RIO DE JANEIRO: Concern over World Cup in infrastructure delays has switched from Manaus to Sao Paulo and now to Curitiba writes KEIR RADNEDGE.
FIFA secretary-general Jerome Valcke expressed his and the world federation’s concern after visiting the site of the Arena da Baixada in Curitiba.
He indicated that he could not give a 100pc guarantee the staging there of the scheduled four group matches: Iran v Nigeria, Honduras v Ecuador, Australia v Spain and Algeria v Russia.
His warning came ahead of a summit of concern in Zurich tomorrow between Brazilian President Dilma Rousseff and FIFA leader Sepp Blatter.
Valcke said: “The question is delicate, let’s be honest. We do not like the present state of affairs in this stadium. Not only is it very late but it is at risk of missing the last possible delivery deadline schedule for use in the World Cup.
“But we have to be positive and look for solutions.”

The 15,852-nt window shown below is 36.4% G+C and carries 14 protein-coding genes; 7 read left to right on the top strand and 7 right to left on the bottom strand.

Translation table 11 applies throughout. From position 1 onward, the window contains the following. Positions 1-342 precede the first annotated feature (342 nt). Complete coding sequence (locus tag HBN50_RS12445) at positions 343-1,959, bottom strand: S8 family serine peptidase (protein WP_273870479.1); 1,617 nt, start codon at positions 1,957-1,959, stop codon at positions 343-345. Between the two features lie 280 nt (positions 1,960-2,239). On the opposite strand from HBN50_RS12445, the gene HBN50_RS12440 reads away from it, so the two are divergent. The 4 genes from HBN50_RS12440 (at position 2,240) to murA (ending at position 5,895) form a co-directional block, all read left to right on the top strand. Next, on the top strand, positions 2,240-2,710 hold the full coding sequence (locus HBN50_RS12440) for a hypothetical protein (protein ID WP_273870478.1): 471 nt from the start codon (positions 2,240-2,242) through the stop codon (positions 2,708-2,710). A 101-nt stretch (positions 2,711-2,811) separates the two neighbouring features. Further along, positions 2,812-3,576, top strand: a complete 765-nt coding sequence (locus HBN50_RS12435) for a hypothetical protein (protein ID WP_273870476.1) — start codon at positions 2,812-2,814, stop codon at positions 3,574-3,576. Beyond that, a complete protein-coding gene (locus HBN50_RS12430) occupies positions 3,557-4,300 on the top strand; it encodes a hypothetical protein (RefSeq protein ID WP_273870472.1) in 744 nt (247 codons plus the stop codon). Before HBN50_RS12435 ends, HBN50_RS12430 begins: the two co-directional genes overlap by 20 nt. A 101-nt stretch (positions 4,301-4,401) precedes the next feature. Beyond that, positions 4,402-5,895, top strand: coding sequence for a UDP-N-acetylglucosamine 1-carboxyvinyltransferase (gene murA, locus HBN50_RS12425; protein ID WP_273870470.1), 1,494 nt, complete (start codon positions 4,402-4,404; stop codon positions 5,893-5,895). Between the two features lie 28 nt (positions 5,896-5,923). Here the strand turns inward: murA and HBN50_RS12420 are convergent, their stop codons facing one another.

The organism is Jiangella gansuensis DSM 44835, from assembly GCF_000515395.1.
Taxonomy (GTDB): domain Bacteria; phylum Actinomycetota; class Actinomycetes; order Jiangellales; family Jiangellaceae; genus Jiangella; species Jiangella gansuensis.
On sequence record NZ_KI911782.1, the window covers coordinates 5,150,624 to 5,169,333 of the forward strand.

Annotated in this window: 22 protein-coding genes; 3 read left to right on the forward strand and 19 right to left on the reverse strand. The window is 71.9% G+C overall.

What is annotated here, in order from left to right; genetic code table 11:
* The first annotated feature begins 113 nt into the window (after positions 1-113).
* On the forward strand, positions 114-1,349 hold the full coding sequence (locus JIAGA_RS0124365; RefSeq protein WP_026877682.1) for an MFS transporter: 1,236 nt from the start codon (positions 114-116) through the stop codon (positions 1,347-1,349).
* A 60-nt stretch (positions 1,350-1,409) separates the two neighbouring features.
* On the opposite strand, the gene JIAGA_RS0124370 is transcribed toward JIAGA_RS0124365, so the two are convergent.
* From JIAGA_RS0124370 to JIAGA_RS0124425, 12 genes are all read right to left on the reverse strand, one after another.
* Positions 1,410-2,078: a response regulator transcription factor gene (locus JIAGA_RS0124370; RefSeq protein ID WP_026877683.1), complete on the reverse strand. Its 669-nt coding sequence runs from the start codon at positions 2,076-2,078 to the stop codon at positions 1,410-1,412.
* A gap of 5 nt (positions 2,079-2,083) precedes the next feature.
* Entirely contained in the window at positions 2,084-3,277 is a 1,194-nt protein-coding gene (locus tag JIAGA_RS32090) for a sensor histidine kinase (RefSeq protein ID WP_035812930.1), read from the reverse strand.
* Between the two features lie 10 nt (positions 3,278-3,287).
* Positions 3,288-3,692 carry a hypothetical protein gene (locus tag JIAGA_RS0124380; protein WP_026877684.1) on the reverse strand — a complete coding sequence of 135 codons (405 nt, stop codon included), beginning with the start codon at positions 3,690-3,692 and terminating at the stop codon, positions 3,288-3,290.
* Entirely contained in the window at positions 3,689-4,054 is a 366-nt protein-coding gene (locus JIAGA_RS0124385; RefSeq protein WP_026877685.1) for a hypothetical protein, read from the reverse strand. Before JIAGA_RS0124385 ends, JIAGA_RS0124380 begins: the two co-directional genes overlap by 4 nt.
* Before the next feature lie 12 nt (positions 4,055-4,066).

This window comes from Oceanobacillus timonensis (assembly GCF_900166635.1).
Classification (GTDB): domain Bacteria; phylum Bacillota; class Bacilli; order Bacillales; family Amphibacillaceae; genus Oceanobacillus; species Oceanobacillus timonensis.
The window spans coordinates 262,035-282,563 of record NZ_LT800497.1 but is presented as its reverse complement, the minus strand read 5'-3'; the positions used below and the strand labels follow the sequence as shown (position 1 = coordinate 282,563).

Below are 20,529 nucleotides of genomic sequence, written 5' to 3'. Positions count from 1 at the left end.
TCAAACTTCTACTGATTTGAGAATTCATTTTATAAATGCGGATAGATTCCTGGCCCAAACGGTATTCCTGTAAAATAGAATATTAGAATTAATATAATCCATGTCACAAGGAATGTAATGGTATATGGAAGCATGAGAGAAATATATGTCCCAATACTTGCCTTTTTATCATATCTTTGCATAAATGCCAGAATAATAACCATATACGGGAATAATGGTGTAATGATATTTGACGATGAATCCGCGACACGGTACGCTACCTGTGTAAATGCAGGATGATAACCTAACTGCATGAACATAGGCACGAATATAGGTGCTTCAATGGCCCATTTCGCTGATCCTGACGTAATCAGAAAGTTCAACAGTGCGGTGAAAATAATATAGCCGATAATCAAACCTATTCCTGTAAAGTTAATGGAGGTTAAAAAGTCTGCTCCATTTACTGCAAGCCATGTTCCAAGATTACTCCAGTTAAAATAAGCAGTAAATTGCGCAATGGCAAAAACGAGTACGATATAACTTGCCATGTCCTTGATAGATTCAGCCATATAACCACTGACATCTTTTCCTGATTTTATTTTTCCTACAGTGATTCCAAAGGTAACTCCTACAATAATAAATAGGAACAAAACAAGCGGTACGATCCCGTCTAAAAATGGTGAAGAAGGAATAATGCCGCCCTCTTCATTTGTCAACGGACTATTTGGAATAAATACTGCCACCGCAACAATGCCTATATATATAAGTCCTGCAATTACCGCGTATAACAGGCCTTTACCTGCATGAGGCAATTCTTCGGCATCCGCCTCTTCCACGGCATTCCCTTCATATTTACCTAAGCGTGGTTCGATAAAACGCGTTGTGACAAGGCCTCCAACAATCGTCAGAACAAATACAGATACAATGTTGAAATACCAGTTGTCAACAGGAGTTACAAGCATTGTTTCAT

Valcke, who had initially insisted that last December 31 was the last possible deadline for all the stadia, said the local organiser had one more month to pull preparations back in course.
He said: “On February 18 delegations from all the competing nations will meet in Florianopolis to learn about the organisation of the World Cup. Officials will visit all the cities where they will play, and it is essential to know what will happen..
“The local organising committee, FIFA and the city of Curitba will then have to decide if the city is ready to host the World Cup or not.”
Deputy Sports Minister Luis Fernandes has announced three emergency measures to try to accelerate work.
Fernandes said: “At the present pace of construction, the stadium will not present the quality and essentials for the World Cup. So we have decided to take emergency measures.
“Firstly, we will create a special management committee involving the Atletico-PR club, local and state government to increase the speed of work.”
Other action concerns finances and the number of workers.
Fernandes said: “We have to intensify work on the stadium, which implies increasing the number of workers involved in the work and instituting a third work shift. This also means ensuring the necessary finances.
“Further funds are have been made available from local budgets and the new committee will also have the power to authorise extra spending.”
The project was initially costed at $185m and has already topped $265m.